“My job is to take care of women. As an obstetrician-gynecologist working in Botswana, I see women through the highs and lows of their reproductive lives. Until last year, I personally had only experienced the highs. In 2015, I gave birth to a perfect baby at the right time in my life given my values and goals. A few years later, when I was ready, I got pregnant with my second child. Last August, I went for my 20-week ultrasound, expecting to find out if number two was a boy or a girl. Instead, I looked to the monitor and found a fetus struggling to survive in my womb. I’m used to being on the other side of that ultrasound probe, so I knew what was next. I would have said the same thing: “The baby can’t survive. And you can get very sick.” I found no judgment. I was meeting this doctor for the first time, and she embraced me as if I were her daughter. She knew my pain and shared in my sadness. She assembled a team in no time. I felt loved and supported.
“Terminate the pregnancy” were the words I chose to explain what was happening to my friends and family in Ohio. I was in sub-Saharan Africa, far away from them. I don’t know if they understood that I was preparing to have an abortion. I suspect they didn’t realize that people like me with a highly desired pregnancy sometimes need an abortion.
“I grew up in an anti-abortion world, the third of four children in a middle-class, strongly Catholic household. My father had been in the seminary, planning to dedicate his life to the Church; my mother attended church as often as she could while raising four children. I went to Catholic grade school and Catholic high school and to church every Sunday.
“I was part of our youth group and joined a “pro-life” march in Washington, D.C. I went to Notre Dame for college and lived and worked with missionaries for two years after graduation. I was indoctrinated to the highest degree in Catholic doctrine and dogma and at the end of it, I came away with the deep conviction that my upbringing and my religion were guiding me to live a life centered on social justice.
“I had no idea how formative my Catholic education was in preparing me for my first encounter with a patient who needed an abortion. Empathy was one of the core values I was taught by my parents, who had a First Nation’s People’s proverb hanging in our house: “Do not judge your neighbor until you walk two moons in his moccasins.” My patient opened a door for me, revealed to me the dark and sad space in her life, and I could understand that for her, an abortion was both right and necessary. And for her to be able to make the choice was just.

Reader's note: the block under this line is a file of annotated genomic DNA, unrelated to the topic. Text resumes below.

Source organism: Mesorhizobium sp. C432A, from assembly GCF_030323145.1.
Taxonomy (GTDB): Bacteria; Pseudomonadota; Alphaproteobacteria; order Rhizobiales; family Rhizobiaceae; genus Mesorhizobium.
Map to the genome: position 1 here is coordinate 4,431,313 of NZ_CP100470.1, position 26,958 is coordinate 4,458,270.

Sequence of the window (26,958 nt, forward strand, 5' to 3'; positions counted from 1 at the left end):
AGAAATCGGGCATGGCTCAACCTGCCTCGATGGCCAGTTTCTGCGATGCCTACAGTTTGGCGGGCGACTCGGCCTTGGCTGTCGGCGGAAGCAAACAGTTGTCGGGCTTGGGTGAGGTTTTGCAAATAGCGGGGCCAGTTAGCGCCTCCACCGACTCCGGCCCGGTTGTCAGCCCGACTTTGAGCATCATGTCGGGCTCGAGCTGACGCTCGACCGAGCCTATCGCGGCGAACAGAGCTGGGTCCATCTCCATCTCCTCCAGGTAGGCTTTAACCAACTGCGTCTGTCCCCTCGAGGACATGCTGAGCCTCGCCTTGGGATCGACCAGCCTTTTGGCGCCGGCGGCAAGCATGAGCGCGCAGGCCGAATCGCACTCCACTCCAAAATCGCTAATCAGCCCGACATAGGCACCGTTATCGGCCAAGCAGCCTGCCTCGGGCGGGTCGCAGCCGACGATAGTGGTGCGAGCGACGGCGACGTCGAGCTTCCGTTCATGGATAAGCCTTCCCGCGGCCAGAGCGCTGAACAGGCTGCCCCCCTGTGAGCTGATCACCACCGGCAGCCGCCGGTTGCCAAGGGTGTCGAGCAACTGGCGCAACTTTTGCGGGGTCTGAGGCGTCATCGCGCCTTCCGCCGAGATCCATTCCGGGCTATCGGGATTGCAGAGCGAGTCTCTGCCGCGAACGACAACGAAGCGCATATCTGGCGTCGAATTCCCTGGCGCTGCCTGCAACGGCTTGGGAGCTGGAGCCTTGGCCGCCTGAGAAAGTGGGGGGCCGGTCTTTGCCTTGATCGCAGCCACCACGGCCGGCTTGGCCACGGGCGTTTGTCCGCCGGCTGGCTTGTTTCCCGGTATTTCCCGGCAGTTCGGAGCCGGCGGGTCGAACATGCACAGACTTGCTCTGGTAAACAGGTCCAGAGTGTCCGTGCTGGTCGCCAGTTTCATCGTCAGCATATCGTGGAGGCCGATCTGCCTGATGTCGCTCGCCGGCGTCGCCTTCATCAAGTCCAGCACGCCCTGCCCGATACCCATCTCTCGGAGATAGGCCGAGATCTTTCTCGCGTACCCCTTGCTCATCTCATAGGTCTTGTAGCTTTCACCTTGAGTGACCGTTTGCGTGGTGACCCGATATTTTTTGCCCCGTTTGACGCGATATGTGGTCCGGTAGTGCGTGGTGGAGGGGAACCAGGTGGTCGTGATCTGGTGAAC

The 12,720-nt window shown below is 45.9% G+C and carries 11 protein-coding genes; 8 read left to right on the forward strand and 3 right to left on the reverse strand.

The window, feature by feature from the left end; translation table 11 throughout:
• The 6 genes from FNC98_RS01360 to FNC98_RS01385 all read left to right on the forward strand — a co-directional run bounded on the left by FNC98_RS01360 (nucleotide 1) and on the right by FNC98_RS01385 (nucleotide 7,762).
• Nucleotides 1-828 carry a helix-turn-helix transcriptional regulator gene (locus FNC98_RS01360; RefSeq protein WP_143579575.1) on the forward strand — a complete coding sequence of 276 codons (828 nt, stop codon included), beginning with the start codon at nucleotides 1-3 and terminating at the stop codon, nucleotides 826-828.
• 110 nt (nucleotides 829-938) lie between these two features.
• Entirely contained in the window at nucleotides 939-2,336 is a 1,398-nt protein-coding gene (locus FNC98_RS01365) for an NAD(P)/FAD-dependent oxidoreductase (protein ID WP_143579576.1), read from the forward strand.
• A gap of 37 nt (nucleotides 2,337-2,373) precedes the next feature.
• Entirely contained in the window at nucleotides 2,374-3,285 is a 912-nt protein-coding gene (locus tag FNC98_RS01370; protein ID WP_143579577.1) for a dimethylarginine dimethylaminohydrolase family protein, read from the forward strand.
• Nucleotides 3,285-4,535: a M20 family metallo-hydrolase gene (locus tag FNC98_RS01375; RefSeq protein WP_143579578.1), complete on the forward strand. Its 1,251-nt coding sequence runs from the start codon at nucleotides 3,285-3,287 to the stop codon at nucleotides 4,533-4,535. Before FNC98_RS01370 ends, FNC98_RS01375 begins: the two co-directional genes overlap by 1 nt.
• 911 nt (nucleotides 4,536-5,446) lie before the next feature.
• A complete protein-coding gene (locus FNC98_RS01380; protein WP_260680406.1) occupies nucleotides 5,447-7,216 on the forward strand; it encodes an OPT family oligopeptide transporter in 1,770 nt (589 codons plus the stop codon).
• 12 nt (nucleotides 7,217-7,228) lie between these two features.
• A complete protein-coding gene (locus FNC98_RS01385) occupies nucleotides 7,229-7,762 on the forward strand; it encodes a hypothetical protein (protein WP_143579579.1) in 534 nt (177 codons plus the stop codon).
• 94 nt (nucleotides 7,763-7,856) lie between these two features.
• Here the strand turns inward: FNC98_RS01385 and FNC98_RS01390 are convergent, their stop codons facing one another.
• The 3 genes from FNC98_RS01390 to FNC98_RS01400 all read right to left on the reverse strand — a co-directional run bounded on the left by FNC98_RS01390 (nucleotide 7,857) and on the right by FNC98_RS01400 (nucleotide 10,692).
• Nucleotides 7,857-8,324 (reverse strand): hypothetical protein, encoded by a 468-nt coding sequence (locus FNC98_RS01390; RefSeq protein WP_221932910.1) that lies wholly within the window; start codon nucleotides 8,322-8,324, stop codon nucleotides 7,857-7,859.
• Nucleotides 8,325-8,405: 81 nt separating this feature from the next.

“When faced with my own abortion several years later, I was devastated. Yet at the same time, I was grateful that in a region of the world where many women do not have access to safe abortions, this care was readily available to me, in a setting of love and support.
“Just a few months earlier, I had been called to the operating room in our district hospital. I found a young woman on the table and an even younger doctor attempting to gain control over a life-threatening complication of an attempted home abortion. I worked feverishly on her as her life drained away. I watched her blood turn from red to pink to clear. Despite all of my training, I was unable to undo what had been done. She was a mother of five who had seen abuse and abandonment. And there she was, dying in my hands.
“Every woman lives within her own intimate space. If we could extend that empathy to all women, those we have not yet nor will ever meet, to walk in their shoes, then we might trust all women to make the best decisions for themselves.”
Rebecca Luckett is an obstetrician-gynaecologist affiliated with Beth Israel Deaconess Medical Center in Boston and a member of Physicians for Reproductive Health. She is currently practising in Botswana.
SOURCE: USA Today, 28 March 2018 ; PHOTO